Last year bike the limits was something that bike party birds were talking about for a long time. I got that "I need to try this" feeling. The idea is to go around the city limits of San Jose, loosely speaking. There were three test rides. The first one I went on was something like thirty miles. I missed the next one. The other one I went on was about 68 miles, including getting to and from the start via  the Light Rail system. The event was all of those strung together, with a couple of extra flourishes. This year I showed up intent on doing the whole thing.


I got there about twenty minutes before they headed out. People were just hanging out, talking about this and that. Some were organizing their stuff. Jill was thinking how crazy it is to be doing a hundred mile day.



This guy likes to ride to the right of other riders in the lane. The sound is a bit better on his left because of the way the speaker is pointed. I rode with him for a ways after we got moving. The sound was very dancable. Reminded me of the raves I saw at Burning Man.



I was making my way around taking pictures when Yoshi announced that at the we would be leaving in five minutes. "The course is going to be long, and I expect you guys to spread out a lot during the course of the day." "Please help each other get through this!" He finished by explaining that he would be at the end, and that for those that finish he will have a poster they can sign.



The one picture I missed that I want to get next time is the ride taking to the road. There are at least four or five ways to get from the plaza to the street, and every one that I could see when I got around the building had an orderly row of bicycles leading from there to the road. Even though there weren't many people in each group, and they were scattered across the plaza, there were a lot of us. I found out later that we'd had 150 riders at the beginning.



By the time we got to downtown Los Gatos we were quite spread out. The plan was take a break in the plaza and then head for Cupertino. At this point we're tracing the south west limit of the south bay's urban area. There were some bicycles in the park, but not that many. I wanted to stand up for a few minutes so I did. Turns out that by this time the "we're sharing an incredible experience" vibe was putting smiles on everybody's face.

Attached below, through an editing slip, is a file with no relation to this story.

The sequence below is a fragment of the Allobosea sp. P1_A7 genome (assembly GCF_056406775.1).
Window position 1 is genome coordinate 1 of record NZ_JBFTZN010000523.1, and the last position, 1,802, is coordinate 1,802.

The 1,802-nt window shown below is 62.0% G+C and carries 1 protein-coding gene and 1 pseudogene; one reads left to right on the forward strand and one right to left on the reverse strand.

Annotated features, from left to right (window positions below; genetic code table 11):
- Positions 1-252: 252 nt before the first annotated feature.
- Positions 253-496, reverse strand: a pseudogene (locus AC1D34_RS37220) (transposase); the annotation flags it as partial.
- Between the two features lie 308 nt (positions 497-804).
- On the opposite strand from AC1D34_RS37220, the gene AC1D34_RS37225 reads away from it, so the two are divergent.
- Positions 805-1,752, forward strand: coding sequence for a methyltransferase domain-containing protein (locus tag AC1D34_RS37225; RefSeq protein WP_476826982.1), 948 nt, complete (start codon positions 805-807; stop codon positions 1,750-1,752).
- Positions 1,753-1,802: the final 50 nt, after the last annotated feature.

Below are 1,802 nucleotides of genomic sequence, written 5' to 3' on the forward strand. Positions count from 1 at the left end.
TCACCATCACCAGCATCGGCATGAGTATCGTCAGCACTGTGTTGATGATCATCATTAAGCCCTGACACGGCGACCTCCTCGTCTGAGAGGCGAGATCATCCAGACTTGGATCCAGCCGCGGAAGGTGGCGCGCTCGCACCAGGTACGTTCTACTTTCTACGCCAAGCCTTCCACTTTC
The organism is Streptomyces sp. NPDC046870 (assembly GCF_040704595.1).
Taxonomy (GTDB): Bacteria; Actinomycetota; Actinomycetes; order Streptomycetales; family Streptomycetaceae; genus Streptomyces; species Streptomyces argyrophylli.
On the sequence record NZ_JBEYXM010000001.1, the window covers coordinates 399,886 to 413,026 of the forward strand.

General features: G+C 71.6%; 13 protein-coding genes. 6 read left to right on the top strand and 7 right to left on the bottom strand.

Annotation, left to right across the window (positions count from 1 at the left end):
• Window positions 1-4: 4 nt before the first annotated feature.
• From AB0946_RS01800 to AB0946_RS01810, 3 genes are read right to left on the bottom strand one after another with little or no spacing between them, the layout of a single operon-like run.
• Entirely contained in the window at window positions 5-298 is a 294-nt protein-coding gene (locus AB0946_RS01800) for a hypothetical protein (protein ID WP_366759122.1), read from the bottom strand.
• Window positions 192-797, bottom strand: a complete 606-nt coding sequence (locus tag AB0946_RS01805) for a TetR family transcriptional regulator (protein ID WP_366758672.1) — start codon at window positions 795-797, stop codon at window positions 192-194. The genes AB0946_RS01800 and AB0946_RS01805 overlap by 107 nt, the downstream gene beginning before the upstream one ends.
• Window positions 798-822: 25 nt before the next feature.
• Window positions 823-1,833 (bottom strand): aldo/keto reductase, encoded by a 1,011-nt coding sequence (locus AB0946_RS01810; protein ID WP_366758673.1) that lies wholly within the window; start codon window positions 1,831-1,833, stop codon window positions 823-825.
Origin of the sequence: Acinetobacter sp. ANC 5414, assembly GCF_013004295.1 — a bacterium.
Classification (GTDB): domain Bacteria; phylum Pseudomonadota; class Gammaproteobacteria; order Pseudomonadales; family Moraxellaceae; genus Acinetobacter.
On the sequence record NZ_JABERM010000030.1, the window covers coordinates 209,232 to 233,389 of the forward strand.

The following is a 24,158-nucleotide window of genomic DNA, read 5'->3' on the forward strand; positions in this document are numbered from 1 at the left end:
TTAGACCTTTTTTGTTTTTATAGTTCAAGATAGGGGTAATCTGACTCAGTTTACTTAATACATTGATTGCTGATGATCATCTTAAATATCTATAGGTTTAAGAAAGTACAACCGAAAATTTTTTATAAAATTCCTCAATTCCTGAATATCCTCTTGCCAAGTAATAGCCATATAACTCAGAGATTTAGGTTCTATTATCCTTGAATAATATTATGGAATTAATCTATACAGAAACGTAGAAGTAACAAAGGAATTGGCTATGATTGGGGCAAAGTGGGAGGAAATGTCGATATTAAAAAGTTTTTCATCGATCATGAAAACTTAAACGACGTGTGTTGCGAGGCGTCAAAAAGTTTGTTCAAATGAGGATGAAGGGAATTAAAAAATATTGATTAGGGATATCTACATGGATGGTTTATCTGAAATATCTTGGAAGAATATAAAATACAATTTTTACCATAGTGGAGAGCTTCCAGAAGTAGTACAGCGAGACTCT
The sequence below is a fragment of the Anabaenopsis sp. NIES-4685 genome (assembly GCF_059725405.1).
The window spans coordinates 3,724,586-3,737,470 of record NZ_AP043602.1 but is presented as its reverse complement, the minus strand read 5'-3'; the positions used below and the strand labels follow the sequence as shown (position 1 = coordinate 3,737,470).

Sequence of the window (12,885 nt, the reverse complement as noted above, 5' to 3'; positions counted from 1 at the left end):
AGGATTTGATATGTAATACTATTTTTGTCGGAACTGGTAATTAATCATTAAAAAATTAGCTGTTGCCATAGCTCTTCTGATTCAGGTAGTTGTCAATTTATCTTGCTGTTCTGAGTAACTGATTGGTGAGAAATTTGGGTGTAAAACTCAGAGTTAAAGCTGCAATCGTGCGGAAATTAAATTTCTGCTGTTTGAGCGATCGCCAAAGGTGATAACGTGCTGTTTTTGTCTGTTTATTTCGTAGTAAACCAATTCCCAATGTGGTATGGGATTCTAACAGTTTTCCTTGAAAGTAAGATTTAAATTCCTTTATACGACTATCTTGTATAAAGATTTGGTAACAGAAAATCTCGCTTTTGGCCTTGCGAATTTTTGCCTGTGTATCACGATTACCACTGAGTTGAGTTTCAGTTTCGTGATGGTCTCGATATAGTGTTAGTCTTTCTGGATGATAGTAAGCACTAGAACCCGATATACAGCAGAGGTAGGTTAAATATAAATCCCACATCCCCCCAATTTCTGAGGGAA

After I left the regroup I wound up riding with these guys until we got to the fork in the road where the end of the "short route" (about 30 miles) went straight and the rest of us turned right onto San Thomas Expressway. I enjoyed that part a lot. Then I rode by myself for a while.


When riding by myself sometimes I wasn't sure I was on the route. Then I'd see another of these green arrows and I'd know I was where I was supposed to be.


In the next park it was kind of the same thing, except that there was more of a recuperative quality to the way people were munching and relaxing.


I'd met the woman with the toes of her left foot curled under on the light rail. She told me that all three of the women in that picture were botanists. Not so long after I took that picture I decided to head out with Nona, Dora, and Laura. It wasn't that long before we were all spread out again.


There was a brief period in the late '80s when I worked at Apple as a temp. This woman down the hall had a painting of some trees on a hillside that looked a lot like these, except those were painted in awesomely psychedelic colors.

More recently somebody told me those California Oaks are destined to die back a lot during the next hundred years. The problem is that the young trees need to be planted near bunch grasses, which have deep enough roots to water the trees while they are still too young to have a long tap root. The reason it's a problem is that those native bunch grasses are being out competed by oat grasses that came over as horse feed, back in the Conquistador era. The oat grasses don't need deep roots because they die back to scattered seeds at the end of rainy season. Because of this, we rarely see young oak trees any more. Once our current stock live out their natural life spans the species are expected to go extinct unless something dramatic is done.